Customize your JAMA Network experience by selecting one or more topics from the list below.
Bechrakis NE, Bornfeld N, Schueler A, Coupland SE, Henze G, Foerster MH. Clinicopathologic Features of Retinoblastoma After Primary Chemoreduction. Arch Ophthalmol. 1998;116(7):887–893. doi:https://doi.org/10.1001/archopht.116.7.887
Primary chemotherapy is a new treatment approach in retinoblastoma, aiming to avoid radiogenic adverse effects, such as second tumor–associated mortality, as observed following external beam irradiation.
To describe the clinical and histopathologic regression pattern after primary chemotherapy in retinoblastoma.
Five patients with sporadic bilateral retinoblastoma underwent planned enucleation of their functionally blind eye after 2, 3 (in 2 patients), 4, and 6 courses of primary chemotherapy with carboplatin, etoposide, cyclophosphamide, and vincristine. The eyes were examined histopathologically, using light microscopy and immunohistochemical analysis with proliferation markers.
One patient had a type 1 (cottage cheese) regression and 4 patients had either a type 2 (fish flesh) or a type 3 (combined) regression pattern. Histopathologic examination revealed a complete tumor necrosis in 1 patient with type 1 regression after 3 courses of chemotherapy and in 1 patient with type 3 regression after 4 courses of chemotherapy. The remaining 3 patients with type 2 or type 3 regression had histologically still active proliferative tumor cells after 2, 3, and 6 courses of chemotherapy.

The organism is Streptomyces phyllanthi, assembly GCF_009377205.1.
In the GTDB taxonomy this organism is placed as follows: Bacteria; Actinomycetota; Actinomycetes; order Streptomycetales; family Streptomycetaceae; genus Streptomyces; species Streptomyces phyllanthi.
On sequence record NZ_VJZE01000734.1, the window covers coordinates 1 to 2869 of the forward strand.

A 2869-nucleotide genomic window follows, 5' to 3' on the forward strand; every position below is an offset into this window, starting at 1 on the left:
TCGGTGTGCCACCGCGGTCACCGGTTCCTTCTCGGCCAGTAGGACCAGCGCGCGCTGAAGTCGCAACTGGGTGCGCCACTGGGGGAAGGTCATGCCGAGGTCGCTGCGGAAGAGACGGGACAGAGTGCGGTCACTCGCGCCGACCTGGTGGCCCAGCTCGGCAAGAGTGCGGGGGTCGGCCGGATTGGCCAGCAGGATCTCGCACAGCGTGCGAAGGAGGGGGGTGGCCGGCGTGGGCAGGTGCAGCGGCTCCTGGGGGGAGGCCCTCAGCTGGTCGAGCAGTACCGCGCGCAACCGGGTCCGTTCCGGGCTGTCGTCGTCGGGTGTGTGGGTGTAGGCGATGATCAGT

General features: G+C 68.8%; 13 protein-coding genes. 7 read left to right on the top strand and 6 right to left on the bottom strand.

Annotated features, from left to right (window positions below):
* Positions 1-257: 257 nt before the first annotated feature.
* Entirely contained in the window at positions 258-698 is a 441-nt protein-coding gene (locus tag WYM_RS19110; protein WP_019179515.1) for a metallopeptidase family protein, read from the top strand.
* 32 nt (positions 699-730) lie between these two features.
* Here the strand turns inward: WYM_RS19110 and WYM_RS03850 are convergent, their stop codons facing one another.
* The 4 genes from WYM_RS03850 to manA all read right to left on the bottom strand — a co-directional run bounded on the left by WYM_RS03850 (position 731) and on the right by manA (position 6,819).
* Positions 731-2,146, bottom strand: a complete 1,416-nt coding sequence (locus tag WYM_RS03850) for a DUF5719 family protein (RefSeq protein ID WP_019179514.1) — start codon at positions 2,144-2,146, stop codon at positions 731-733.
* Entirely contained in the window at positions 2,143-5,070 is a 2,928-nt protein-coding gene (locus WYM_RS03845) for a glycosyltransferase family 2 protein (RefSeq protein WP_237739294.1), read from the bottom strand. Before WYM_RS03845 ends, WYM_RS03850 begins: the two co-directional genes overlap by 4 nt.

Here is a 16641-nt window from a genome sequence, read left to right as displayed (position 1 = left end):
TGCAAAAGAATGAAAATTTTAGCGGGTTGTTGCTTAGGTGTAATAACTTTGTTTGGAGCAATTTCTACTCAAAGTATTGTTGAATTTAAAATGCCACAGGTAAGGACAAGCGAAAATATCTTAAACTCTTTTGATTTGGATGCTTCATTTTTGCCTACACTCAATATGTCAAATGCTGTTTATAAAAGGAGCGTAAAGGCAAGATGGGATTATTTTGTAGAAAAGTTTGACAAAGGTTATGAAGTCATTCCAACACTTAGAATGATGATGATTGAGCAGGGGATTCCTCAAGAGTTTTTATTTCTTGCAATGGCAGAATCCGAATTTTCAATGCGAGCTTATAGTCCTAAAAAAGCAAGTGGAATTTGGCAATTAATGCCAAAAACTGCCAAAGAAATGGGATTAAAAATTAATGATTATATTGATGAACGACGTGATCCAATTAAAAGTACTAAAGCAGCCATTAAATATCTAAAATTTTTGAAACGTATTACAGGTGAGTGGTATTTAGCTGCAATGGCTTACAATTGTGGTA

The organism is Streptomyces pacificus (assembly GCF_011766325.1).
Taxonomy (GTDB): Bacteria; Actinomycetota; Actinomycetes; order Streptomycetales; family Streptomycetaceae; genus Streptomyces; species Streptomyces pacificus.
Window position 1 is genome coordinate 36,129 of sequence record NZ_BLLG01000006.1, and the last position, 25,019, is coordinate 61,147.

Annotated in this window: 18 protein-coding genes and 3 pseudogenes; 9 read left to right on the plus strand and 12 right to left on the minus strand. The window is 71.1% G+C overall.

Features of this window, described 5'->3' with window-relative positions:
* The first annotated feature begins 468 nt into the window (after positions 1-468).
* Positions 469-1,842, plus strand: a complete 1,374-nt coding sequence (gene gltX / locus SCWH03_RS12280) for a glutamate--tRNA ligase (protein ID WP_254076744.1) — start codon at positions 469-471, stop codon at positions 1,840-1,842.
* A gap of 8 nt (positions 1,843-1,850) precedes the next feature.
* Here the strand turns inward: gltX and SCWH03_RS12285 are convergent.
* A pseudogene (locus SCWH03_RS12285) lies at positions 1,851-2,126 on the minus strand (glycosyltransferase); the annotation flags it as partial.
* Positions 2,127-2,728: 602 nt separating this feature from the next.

This article correlates histopathologically the clinically described efficacy of primary chemotherapy in the treatment of retinoblastoma, underlining, however, the necessity of careful observation and the use of ancillary treatment whenever there is no complete tumor regression.
Create a personal account or sign in to: